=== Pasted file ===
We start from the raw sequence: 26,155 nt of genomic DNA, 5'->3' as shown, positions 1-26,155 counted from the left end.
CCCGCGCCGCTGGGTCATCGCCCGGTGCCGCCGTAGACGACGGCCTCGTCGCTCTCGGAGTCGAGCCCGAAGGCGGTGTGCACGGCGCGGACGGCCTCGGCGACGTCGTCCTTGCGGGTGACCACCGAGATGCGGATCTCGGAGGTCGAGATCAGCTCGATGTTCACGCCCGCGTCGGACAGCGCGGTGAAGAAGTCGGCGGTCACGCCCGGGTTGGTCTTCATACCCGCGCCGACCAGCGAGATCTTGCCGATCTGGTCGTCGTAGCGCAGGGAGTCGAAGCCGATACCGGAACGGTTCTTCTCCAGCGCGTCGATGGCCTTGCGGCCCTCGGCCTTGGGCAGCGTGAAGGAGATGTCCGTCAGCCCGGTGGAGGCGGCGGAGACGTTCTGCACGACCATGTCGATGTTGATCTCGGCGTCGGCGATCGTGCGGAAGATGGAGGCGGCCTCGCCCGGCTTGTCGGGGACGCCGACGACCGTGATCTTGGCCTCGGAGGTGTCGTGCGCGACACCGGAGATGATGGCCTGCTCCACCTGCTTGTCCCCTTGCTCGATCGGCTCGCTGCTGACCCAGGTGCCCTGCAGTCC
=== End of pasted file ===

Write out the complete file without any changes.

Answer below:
We start from the raw sequence: 26,155 nt of genomic DNA, 5'->3' as shown, positions 1-26,155 counted from the left end.
CCCGCGCCGCTGGGTCATCGCCCGGTGCCGCCGTAGACGACGGCCTCGTCGCTCTCGGAGTCGAGCCCGAAGGCGGTGTGCACGGCGCGGACGGCCTCGGCGACGTCGTCCTTGCGGGTGACCACCGAGATGCGGATCTCGGAGGTCGAGATCAGCTCGATGTTCACGCCCGCGTCGGACAGCGCGGTGAAGAAGTCGGCGGTCACGCCCGGGTTGGTCTTCATACCCGCGCCGACCAGCGAGATCTTGCCGATCTGGTCGTCGTAGCGCAGGGAGTCGAAGCCGATACCGGAACGGTTCTTCTCCAGCGCGTCGATGGCCTTGCGGCCCTCGGCCTTGGGCAGCGTGAAGGAGATGTCCGTCAGCCCGGTGGAGGCGGCGGAGACGTTCTGCACGACCATGTCGATGTTGATCTCGGCGTCGGCGATCGTGCGGAAGATGGAGGCGGCCTCGCCCGGCTTGTCGGGGACGCCGACGACCGTGATCTTGGCCTCGGAGGTGTCGTGCGCGACACCGGAGATGATGGCCTGCTCCACCTGCTTGTCCCCTTGCTCGATCGGCTCGCTGCTGACCCAGGTGCCCTGCAGTCC